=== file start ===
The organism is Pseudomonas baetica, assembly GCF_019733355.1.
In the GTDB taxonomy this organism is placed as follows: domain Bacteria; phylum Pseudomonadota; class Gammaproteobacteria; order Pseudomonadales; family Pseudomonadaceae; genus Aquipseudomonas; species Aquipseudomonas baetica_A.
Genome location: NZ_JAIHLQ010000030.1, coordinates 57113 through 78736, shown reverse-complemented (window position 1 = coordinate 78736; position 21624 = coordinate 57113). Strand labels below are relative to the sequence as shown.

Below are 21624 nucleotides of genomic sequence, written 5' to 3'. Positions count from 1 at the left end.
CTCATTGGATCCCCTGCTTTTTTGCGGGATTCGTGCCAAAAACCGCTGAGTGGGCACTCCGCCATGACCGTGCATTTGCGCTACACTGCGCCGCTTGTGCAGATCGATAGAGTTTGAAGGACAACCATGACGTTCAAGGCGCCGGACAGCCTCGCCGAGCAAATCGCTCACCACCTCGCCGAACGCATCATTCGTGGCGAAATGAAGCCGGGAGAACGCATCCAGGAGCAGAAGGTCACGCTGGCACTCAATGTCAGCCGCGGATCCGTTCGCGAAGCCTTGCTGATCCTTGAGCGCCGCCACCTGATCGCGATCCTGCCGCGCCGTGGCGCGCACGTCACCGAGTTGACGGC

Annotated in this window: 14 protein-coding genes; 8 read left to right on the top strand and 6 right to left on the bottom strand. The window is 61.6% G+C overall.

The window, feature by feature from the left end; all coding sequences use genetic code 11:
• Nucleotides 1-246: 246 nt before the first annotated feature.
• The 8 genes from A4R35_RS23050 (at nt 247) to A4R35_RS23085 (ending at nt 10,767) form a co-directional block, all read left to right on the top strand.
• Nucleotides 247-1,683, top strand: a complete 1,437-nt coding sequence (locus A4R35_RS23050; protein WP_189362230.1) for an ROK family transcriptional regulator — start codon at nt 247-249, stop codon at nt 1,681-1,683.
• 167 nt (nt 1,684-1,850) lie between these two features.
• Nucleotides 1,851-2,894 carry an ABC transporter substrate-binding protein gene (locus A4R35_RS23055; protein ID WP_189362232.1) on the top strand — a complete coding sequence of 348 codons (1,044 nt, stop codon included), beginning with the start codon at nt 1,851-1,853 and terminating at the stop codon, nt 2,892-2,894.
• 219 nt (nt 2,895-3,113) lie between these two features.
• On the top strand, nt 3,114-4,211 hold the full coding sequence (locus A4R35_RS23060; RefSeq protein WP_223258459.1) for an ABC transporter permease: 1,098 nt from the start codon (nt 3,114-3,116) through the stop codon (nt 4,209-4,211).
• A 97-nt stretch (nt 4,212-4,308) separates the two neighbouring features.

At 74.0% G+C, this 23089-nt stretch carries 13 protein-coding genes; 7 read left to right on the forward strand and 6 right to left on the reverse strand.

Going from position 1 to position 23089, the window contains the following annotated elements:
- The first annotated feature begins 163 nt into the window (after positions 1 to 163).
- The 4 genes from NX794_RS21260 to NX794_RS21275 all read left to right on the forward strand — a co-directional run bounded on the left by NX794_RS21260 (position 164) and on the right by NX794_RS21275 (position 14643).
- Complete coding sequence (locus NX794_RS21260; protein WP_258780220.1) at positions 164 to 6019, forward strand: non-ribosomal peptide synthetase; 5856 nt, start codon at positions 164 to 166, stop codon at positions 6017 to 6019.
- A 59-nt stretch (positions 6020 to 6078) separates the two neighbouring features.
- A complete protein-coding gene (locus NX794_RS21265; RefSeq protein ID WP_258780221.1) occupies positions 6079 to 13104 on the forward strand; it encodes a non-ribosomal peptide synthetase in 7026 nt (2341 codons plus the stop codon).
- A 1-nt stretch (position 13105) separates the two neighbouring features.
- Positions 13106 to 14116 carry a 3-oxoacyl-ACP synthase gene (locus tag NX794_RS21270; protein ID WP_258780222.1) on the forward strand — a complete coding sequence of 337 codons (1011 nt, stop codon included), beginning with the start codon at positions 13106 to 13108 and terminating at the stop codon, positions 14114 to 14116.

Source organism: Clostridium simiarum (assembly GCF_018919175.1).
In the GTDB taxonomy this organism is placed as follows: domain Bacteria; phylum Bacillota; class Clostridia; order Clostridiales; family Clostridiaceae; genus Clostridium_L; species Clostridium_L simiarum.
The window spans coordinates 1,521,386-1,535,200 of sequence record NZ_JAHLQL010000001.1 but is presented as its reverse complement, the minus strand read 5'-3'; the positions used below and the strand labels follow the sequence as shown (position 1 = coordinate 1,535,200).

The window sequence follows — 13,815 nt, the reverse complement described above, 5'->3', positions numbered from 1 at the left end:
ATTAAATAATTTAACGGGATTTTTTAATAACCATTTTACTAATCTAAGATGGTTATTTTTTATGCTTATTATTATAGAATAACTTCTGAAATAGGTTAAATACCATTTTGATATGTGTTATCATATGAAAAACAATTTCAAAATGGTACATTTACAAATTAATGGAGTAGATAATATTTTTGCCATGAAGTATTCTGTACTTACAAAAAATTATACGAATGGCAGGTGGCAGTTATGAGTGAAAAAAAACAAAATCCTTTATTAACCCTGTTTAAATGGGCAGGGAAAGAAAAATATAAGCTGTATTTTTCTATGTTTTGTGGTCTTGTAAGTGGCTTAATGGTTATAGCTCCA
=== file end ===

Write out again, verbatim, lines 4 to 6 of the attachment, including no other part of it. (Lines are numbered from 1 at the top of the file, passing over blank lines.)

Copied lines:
Below are 21624 nucleotides of genomic sequence, written 5' to 3'. Positions count from 1 at the left end.
CTCATTGGATCCCCTGCTTTTTTGCGGGATTCGTGCCAAAAACCGCTGAGTGGGCACTCCGCCATGACCGTGCATTTGCGCTACACTGCGCCGCTTGTGCAGATCGATAGAGTTTGAAGGACAACCATGACGTTCAAGGCGCCGGACAGCCTCGCCGAGCAAATCGCTCACCACCTCGCCGAACGCATCATTCGTGGCGAAATGAAGCCGGGAGAACGCATCCAGGAGCAGAAGGTCACGCTGGCACTCAATGTCAGCCGCGGATCCGTTCGCGAAGCCTTGCTGATCCTTGAGCGCCGCCACCTGATCGCGATCCTGCCGCGCCGTGGCGCGCACGTCACCGAGTTGACGGC

Annotated in this window: 14 protein-coding genes; 8 read left to right on the top strand and 6 right to left on the bottom strand. The window is 61.6% G+C overall.